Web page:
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Sue Courtney

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Screwcaps give faultless performance

by Sue Courtney » Mon Sep 25, 2006 4:56 pm

In response to the other screwcap thread (Screwcaps taint wines as much as natural cork), I thought forumites may be interested in a study I ran at a tasting the other day.

In a preview tasting of 120 gold medal winning wines from the New Zealand International Wine Show, there were 41 bottles closed with natural cork, 4 with Diam and 75 with screwcaps.

There were no faults noted with the wines that had screwcaps or Diam closures. However with the wines that had cork closures, 3 bottles were badly corked and one bottle was flat and not of gold medal quality, however a second bottle of that particular wine, when opened, showed its true form.

The corked wines that were replaced were Lustau Moscatel Emilin, Castiglioni Chianti 2004 and Pol Roger Brut Vintage 1998. The other one was Schlumberger Gewurztraminer 2004 - unfortunately many people wouldn't recognize this as being affected by the cork. But the difference was so obvious on the second bottle.

In summary

Screwcapped wines detected with faults: 0 out of 76 = 0%
Diam-closed wines detected with faults: 0 out of 4 = 0%
Cork-closed wines detected with faults: 4 out of 41 = ~10%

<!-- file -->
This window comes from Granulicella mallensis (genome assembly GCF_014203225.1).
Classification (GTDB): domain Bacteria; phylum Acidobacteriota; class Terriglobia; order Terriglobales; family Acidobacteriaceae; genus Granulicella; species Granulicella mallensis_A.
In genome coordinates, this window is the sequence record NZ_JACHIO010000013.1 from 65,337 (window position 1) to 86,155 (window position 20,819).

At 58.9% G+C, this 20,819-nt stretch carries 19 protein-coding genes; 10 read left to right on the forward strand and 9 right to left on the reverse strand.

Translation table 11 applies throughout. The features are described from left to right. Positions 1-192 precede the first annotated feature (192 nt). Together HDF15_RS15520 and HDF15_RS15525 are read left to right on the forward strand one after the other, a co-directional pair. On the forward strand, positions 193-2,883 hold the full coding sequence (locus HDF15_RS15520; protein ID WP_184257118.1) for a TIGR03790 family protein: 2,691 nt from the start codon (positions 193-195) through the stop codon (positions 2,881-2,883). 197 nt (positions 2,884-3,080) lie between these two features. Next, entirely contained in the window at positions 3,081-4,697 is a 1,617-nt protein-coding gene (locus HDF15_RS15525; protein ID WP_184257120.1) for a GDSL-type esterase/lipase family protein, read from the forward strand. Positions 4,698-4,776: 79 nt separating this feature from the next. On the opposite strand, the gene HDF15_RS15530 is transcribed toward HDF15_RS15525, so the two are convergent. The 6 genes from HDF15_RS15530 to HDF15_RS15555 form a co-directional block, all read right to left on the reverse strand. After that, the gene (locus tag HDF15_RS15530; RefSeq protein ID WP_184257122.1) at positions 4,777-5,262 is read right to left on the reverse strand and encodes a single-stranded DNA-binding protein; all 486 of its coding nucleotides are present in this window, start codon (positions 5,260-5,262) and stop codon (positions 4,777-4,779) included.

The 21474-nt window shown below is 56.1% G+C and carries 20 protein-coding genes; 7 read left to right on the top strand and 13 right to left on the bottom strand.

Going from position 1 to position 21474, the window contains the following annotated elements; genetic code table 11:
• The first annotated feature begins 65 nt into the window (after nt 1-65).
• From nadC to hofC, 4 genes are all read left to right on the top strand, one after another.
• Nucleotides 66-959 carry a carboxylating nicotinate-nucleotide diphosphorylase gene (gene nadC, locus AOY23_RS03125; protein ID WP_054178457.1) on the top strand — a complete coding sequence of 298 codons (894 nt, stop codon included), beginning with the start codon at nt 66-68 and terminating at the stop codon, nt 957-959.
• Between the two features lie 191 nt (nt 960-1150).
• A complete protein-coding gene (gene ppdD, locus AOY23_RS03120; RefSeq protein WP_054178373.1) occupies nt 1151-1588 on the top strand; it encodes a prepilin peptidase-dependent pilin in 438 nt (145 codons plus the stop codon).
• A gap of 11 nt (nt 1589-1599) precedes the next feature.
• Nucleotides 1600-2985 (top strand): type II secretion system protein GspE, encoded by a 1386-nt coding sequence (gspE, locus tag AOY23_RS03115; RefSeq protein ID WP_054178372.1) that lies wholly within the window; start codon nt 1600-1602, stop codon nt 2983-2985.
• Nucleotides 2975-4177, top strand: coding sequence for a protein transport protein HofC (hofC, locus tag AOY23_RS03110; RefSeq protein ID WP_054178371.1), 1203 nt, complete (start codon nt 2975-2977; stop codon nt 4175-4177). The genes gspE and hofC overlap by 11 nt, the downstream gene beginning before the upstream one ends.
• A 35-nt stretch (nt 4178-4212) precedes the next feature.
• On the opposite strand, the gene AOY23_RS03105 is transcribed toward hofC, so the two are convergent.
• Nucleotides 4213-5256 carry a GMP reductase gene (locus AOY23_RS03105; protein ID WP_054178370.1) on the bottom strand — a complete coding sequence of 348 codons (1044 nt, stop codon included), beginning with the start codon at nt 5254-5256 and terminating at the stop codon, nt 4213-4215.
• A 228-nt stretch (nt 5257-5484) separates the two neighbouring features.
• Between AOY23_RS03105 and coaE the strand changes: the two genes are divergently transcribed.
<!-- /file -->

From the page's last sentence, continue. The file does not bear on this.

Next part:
I realize this is not a scientific study and it was only the top wines that were tasted, but even so the performance of the corks is simply not good enough.

Thumbs up for screwcaps and Diams.

Cheers,
Sue
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Re: Screwcaps give faultless performance

by James Roscoe » Mon Sep 25, 2006 5:42 pm

Sue,
I agree that this is not scientific, but that is a pretty fair sampling of wines. I also assume that you had major ptoducers too. Certainly the names of the corked wines were major producers. They were producers you would expect to have top-flight corks. Yet you experienced an above average failure rate. Had all the wines been under screwcap there would have been no problem. Cork screws the consumer and everyone else in the chain. I can't believe this relic of the eighteenth century is still with us.